- All Best Essays, Term Papers and Book Report

An Essay on Raymond Carver´s “tell the Women We’re Going”

Essay by   •  November 5, 2017  •  Essay  •  1,156 Words (5 Pages)  •  1,243 Views

Essay Preview: An Essay on Raymond Carver´s “tell the Women We’re Going”

1 rating(s)
Report this essay
Page 1 of 5

An Essay on Raymond Carver´s “Tell the Women We’re Going”

Being young and making the right decision, at the right time, and the right way, can be a challenge for many. In some cases, their decision brings them down a road, which may seem like a blind road; no way back or opportunities to change direction in life. People, in such situations, sometime ends up being bitter, disappointed and dissatisfied with their lives, which can have a negative or even a fatal impact on their surroundings; their families, friends or even innocent and random persons. “Tell the Women We are Going” is the story about two friends, who grow up together, sharing mostly all things in life, but their path brings them to a point of no return one Sunday afternoon. This short story is one of several stories from the book “What We Talk About When We Talk About Love”, written in 1981 by Raymond Carver.

For a start, the friendship between Bill and Jerry could almost be described as twins in perfect symbiosis with each other (p. 19, l. 5-7) “They wore each other’s shirts and sweaters and pegged pants, and dated and banged the same girls” They simply, shared everything and (p. 19, l. 15) “It worked out fine” according to the narrator. However, an imbalance in their relationship were created, when Jerry decided to drop out of school and began to work at Robby’s Mart, furthermore, married a girl, Carol, who Bill used to date. Although Bill visited Jerry and Carol as often he could (p. 19, l. 19) “Bill went over there every chance he got” the relationship came to a pause, which most likely is a combination of Bill feeling like a third wheel and/or his disappoint in Jerry´s role as a best friend, which the narrator stated in the opening of the story (p. 19, l. 1) “Bill Jamison had always been best friends with Jerry Roberts”. With this statement, the narrator is also indicating that this “best friend” phenomena are not a mutual thing.  Bill does not have the self-esteem and - confidence to say no to Jerry, even though he should (p. 23. l, 11 – 14) “Let´s go back” Jerry said “Let´s try it”. “Jesus” Bill said. “I don’t know”. “I could use some” Jerry said. Bill said “Yeah, but I don’t know.” A situation, which clearly tells the reader that it is Jerry who’s dominating and running the show, furthermore, totally ignoring what Bill is trying to say in between the lines “this is a stupid idea, let’s go home”. In conclusion, a combination of Bill´s lacking ability to stand up for himself, and stop Jerry, along with Jerry´s controlling violent behaviour, brings the both of them in a devastating situation.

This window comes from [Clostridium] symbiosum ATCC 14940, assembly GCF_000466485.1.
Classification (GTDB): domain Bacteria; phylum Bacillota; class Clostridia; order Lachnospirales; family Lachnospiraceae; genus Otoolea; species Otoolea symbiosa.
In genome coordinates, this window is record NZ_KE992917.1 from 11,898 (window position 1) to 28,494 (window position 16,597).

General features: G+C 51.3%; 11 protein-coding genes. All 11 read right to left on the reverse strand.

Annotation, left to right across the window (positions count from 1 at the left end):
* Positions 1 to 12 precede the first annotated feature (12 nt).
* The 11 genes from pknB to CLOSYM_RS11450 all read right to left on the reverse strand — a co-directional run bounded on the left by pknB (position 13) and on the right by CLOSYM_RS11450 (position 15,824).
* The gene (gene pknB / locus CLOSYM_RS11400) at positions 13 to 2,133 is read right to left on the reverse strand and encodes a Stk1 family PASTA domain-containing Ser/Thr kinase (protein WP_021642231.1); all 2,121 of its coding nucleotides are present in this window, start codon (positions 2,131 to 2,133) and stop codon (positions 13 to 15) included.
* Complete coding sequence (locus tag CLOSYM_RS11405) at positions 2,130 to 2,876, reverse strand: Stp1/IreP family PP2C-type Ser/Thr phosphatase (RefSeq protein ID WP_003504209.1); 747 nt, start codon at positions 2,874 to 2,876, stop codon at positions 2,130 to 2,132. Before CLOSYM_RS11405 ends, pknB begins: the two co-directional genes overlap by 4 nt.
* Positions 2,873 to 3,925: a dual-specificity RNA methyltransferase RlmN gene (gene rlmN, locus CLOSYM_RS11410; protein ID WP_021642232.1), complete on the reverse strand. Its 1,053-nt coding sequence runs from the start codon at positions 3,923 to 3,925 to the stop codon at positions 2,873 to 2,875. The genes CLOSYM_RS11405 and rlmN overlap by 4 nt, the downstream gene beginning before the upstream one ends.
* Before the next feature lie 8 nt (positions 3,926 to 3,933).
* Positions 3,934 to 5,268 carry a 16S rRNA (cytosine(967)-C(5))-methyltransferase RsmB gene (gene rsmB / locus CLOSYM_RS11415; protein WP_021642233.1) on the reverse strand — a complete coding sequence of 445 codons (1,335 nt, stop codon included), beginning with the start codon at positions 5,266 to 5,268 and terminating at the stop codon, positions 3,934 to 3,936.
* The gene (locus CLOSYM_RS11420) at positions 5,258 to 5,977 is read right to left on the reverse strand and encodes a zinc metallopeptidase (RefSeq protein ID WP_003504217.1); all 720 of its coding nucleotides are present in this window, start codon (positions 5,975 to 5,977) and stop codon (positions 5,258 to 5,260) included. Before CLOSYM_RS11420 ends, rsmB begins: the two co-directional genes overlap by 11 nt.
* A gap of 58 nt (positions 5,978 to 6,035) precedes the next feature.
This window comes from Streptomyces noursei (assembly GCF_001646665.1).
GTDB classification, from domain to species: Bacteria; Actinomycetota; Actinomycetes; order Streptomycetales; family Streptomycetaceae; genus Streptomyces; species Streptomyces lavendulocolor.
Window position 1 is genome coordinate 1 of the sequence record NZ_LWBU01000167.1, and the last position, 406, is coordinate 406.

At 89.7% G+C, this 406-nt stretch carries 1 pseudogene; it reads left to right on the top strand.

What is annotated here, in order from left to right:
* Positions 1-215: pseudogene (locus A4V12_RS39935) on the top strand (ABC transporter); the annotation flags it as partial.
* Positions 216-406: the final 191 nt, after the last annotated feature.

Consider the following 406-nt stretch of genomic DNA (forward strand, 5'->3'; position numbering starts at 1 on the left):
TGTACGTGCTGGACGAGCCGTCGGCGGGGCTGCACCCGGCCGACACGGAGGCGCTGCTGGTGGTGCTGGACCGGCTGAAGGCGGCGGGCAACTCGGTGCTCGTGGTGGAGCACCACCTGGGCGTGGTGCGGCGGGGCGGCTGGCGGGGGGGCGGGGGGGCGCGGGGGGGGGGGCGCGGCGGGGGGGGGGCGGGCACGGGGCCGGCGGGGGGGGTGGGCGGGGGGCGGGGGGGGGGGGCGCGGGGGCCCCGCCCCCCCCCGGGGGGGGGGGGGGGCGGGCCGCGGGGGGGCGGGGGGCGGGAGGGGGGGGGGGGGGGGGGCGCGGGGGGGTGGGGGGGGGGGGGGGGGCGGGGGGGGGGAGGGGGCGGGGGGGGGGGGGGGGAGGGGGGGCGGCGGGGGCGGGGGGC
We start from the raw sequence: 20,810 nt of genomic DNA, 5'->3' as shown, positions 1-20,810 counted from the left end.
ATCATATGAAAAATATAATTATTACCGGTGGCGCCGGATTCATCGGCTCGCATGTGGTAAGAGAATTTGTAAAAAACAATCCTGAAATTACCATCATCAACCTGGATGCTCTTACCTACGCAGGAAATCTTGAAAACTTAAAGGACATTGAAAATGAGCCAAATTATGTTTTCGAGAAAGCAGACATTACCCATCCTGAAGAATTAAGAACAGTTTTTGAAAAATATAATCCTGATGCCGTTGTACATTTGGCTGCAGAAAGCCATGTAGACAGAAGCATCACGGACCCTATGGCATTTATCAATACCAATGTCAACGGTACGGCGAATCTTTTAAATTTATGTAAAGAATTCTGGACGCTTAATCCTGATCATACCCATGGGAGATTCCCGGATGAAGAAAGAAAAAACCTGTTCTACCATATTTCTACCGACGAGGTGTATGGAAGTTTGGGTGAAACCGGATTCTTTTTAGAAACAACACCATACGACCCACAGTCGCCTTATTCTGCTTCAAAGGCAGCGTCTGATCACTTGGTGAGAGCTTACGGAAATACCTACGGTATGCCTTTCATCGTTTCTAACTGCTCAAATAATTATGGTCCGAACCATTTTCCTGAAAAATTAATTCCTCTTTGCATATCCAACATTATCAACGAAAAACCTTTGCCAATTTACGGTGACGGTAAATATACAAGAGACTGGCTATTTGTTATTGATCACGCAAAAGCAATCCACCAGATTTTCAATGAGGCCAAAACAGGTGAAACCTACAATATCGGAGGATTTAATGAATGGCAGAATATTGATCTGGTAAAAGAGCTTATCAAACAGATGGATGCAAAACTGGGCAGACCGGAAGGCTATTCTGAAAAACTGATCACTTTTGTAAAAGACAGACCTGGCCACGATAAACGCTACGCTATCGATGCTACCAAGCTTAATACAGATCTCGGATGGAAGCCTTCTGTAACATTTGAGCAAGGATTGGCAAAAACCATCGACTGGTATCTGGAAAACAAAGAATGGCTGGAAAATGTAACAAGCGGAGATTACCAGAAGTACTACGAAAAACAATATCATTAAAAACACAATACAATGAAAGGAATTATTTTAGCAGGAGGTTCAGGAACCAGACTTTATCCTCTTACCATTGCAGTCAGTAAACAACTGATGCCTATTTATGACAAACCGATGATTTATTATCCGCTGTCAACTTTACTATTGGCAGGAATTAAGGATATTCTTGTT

Next, when looking at each of the two main characters individual characteristics, we will identify two very different persons. Firstly, Bill´s outer characterization identifies a person who had been best friends with Jerry since childhood (p. 19, l. 1) “Bill Jamison had always been best friends with Jerry Roberts”. Later on, he graduates from collage, gets a job at the Darigold plant, joins the National Guard and marries Linda. However, Bill´s inner characteristics is perceived as a person with low self-esteem and always looked up to Jerry, following his direction, although Bill know he should do the opposite (p. 22, l. 34) “Bill always looking at his watch and then looking at Jerry” and again later (p. 23, l. 16) “Bill glanced at his watch and the looked all around”, which is indicates that Bill have a bad conscience and feels that he should be back with his wife instead of following jerry´s dominating and manipulating course of action. Whereas Jerry´s characterization, we find a very different outer appearance. Although Jerry grow up with Bill and spend a lot of time together, the narrator does state that there is a mutual “best friend” situation seen from Jerry´s point of view. Furthermore, he drops out of college and gets married to Carol in an early age, later he finds a job at Robby´s Mart where he becomes “assistant manager” and have two kids, and Carol being pregnant with number three. In addition, Jerry´s inner characterization seems to move from a happy and independent youth (p.19, l. 11) “there was no boss to get on your ass” a period with no obligation to anyone but yourself, to become disappointed and dissatisfied with his common and boring married life. Over time his inner demons comes to the surface; drinking and having quarrels with his wife (p. 22, l. 21) “You boys getting any on the side? Jerry, the last time I seen you, your old lady was 6 months gone”, which indicates that Carol had left him for unknown reasons, but had returned. Later, his words become misogynistic and aggressive, when he speaks about the two you girls on the bikes (p. 23, l. 25) “bitches”, which is another indication of what he is to become. An assailant. He becomes obsessed by the girls and use his control over Bill, to archive his goal and catch the girls. Summing up the characteristics, it is perceived that the two-main characters may have been best friends in their very young days, but the path each of them have chosen; Jerry married early and Bill finalizing his college etc. have made the them the different persons they had become at the end.



Download as:   txt (6.7 Kb)   pdf (103 Kb)   docx (10.6 Kb)  
Continue for 4 more pages »
Only available on
Citation Generator

(2017, 11). An Essay on Raymond Carver´s “tell the Women We’re Going”. Retrieved 11, 2017, from

"An Essay on Raymond Carver´s “tell the Women We’re Going”" 11 2017. 2017. 11 2017 <>.

"An Essay on Raymond Carver´s “tell the Women We’re Going”.", 11 2017. Web. 11 2017. <>.

"An Essay on Raymond Carver´s “tell the Women We’re Going”." 11, 2017. Accessed 11, 2017.